As a member of Generation X, this author has had the distinctive privilege of trying to explain computer topics to family members born in the early 1900s. In particular, my grandmother would, around 1999, ask what I did for a living. As a Polish immigrant who arrived in Argentina months before World War II, she could not have been further away from the likes of the World Wide Web, the Netscape browser, or the VBScript programming language. I tried as hard as I could, but of course, I failed miserably. For most of her life, she must have thought, just like my mother, that I was into some dodgy business.
Explaining computer concepts to people outside the field is easier now than it used to be, but many aspects remain obscure to the public. The computer, arguably the most significant invention of the 20th century, is not a single object but rather an utterly novel field of knowledge and work, the result of a mere century of work in mathematical analysis and electronics. There are things you can see and touch (the “hard” ware) and those things you just cannot, the “soft” ware. While the former quite straightforwardly stems from science fiction serials, the latter belongs to an occult realm. The “ghost in the shell” that animates every little thing that defines our modern world is ridden with mystery.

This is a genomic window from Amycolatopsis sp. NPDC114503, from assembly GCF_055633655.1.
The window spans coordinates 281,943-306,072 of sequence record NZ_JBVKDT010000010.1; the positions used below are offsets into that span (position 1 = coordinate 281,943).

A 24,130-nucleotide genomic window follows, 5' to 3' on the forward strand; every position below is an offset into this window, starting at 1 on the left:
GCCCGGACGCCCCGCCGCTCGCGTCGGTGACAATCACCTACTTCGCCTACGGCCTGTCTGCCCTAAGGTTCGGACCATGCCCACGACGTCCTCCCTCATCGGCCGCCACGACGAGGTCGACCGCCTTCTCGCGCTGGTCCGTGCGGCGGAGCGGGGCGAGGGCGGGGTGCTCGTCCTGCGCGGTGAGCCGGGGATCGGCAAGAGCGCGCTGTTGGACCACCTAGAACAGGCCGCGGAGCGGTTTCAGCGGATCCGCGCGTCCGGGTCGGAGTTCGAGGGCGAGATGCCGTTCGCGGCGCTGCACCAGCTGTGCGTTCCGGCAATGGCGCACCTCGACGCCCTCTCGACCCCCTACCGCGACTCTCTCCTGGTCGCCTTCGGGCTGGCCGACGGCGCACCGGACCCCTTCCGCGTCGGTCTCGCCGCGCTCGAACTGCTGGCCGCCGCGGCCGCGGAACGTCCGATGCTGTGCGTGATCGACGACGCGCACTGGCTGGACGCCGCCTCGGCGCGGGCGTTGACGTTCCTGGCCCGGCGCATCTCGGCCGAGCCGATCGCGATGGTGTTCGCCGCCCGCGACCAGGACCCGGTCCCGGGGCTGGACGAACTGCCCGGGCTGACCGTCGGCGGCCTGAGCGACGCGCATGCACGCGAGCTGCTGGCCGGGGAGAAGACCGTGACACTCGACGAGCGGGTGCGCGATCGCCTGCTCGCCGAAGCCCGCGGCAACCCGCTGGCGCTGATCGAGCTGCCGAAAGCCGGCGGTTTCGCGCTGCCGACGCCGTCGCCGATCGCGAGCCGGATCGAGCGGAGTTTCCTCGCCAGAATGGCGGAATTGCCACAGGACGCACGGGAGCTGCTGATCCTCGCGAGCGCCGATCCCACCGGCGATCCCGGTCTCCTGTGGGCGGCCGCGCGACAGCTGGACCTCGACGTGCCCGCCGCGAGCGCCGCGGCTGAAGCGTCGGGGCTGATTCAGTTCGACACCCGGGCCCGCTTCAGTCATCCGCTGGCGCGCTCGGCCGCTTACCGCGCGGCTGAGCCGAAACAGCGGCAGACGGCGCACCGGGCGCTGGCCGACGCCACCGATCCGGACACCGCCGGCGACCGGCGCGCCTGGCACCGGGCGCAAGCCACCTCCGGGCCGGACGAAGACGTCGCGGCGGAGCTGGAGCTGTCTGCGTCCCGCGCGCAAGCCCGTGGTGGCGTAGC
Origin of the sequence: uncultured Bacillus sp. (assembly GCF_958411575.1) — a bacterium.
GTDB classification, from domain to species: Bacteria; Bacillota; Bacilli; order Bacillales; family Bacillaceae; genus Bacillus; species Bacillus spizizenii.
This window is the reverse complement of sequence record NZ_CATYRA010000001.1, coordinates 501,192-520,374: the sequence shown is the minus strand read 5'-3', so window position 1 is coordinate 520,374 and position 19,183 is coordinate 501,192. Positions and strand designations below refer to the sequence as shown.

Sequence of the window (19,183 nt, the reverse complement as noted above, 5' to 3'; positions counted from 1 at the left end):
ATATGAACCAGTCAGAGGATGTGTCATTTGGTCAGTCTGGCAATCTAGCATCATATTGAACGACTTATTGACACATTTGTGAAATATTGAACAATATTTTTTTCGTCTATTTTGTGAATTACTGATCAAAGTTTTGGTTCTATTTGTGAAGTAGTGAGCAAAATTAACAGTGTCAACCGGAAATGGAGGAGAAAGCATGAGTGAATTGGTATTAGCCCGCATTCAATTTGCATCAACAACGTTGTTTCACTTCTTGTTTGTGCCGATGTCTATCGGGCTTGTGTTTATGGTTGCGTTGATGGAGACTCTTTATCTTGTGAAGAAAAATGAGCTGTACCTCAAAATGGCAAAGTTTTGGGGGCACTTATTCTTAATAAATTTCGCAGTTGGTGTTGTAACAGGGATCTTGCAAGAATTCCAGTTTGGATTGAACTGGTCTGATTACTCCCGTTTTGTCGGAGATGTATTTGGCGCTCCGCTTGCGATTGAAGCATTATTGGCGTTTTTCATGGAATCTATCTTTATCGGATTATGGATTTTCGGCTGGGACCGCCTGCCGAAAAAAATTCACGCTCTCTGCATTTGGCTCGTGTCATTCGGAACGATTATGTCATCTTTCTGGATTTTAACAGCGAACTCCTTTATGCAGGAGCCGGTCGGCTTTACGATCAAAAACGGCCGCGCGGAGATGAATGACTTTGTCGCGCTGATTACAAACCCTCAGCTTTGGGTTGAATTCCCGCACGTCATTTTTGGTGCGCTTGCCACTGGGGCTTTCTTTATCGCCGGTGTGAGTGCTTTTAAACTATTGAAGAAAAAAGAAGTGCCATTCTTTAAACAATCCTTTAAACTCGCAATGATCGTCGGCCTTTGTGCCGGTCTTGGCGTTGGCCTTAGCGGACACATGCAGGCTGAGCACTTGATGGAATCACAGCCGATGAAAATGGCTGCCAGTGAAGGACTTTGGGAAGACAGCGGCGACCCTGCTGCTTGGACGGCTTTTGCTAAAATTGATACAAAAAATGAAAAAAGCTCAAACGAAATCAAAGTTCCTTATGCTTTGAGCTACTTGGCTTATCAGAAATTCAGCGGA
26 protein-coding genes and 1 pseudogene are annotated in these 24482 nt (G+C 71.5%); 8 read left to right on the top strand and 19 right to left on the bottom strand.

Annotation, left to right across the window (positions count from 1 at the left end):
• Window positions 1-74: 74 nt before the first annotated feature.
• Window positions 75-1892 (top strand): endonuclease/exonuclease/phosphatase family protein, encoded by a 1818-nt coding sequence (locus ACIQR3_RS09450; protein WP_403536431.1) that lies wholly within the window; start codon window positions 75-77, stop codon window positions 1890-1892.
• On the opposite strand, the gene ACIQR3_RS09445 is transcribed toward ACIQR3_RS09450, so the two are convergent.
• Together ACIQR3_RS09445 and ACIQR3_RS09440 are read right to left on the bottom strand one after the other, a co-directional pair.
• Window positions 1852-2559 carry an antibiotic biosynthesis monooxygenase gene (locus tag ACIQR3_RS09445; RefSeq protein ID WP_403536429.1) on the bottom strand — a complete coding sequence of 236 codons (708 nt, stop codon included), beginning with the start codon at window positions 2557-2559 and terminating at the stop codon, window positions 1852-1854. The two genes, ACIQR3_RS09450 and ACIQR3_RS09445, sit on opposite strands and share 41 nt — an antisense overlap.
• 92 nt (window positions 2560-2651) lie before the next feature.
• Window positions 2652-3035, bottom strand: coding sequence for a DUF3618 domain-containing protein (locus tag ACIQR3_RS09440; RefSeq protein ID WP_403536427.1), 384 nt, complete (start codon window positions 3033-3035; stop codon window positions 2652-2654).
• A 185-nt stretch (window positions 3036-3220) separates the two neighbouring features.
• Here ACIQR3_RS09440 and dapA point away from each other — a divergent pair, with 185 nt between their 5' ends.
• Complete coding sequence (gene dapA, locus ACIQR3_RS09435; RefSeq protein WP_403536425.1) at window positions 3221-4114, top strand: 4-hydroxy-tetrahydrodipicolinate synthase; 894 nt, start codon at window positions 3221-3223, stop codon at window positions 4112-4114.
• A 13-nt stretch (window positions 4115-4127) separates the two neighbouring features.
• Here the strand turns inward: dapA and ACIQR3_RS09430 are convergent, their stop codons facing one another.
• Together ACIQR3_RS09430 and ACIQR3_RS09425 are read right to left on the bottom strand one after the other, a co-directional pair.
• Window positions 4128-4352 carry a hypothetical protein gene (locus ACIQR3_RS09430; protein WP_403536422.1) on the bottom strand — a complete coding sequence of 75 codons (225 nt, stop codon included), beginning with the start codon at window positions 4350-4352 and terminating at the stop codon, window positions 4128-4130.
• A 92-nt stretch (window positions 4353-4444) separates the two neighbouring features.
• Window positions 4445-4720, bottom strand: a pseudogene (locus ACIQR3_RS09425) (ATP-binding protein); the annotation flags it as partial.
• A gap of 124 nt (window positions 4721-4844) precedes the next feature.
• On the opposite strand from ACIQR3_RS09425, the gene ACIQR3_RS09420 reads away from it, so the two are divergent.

Very few scientists have dared to explain the inner workings of these new machines to the “non-initiated” crowd. Among those who tried, few have had the success that John MacCormick had while writing his 2011 masterpiece, “Nine Algorithms That Changed the Future: The Ingenious Ideas That Drive Today’s Computers.” MacCormick knows a thing or two about the subject: he is a professor of computer science at Dickinson College in Carlisle, Pennsylvania, specializing in computability.
The book’s first two chapters are entirely dedicated to web search engines, granting its faithful inclusion in this edition of the Library section. How does a search engine, say, Google or AltaVista, return meaningful results? And most importantly, how is it possible to do that so quickly? After a first chapter dealing with simple approaches to the problem, conveniently sprinkled with diagrams and simple examples, the second chapter tackles the core of Google’s search engine: the PageRank algorithm designed by Larry Page and Sergey Brin that kickstarted a revolution 25 years ago.
Later chapters deal with public key cryptography, Hamming codes, neural networks, and databases. The last chapter, “What is Computable?” describes the concepts behind Alan Turing’s work. In all of these cases, the examples are simple, profusely illustrated with diagrams and simple analogies, and written with a language easily understood by anyone with at least a high-school level of knowledge.
Complement this volume with his 2018 introduction to the theory of computation, “What Can Be Computed? A Practical Guide to the Theory of Computation.” However, be aware this volume targets undergraduate students and not the general public per se.
“Nine Algorithms That Changed the Future,” updated in 2020, is a joy to read, if not for programming experts, but at least for their family members. If my grandmother were still alive, I would probably try again to explain what I do, this time taking a few cues from Professor MacCormick’s playbook. Well, maybe.
Cover photo by the author.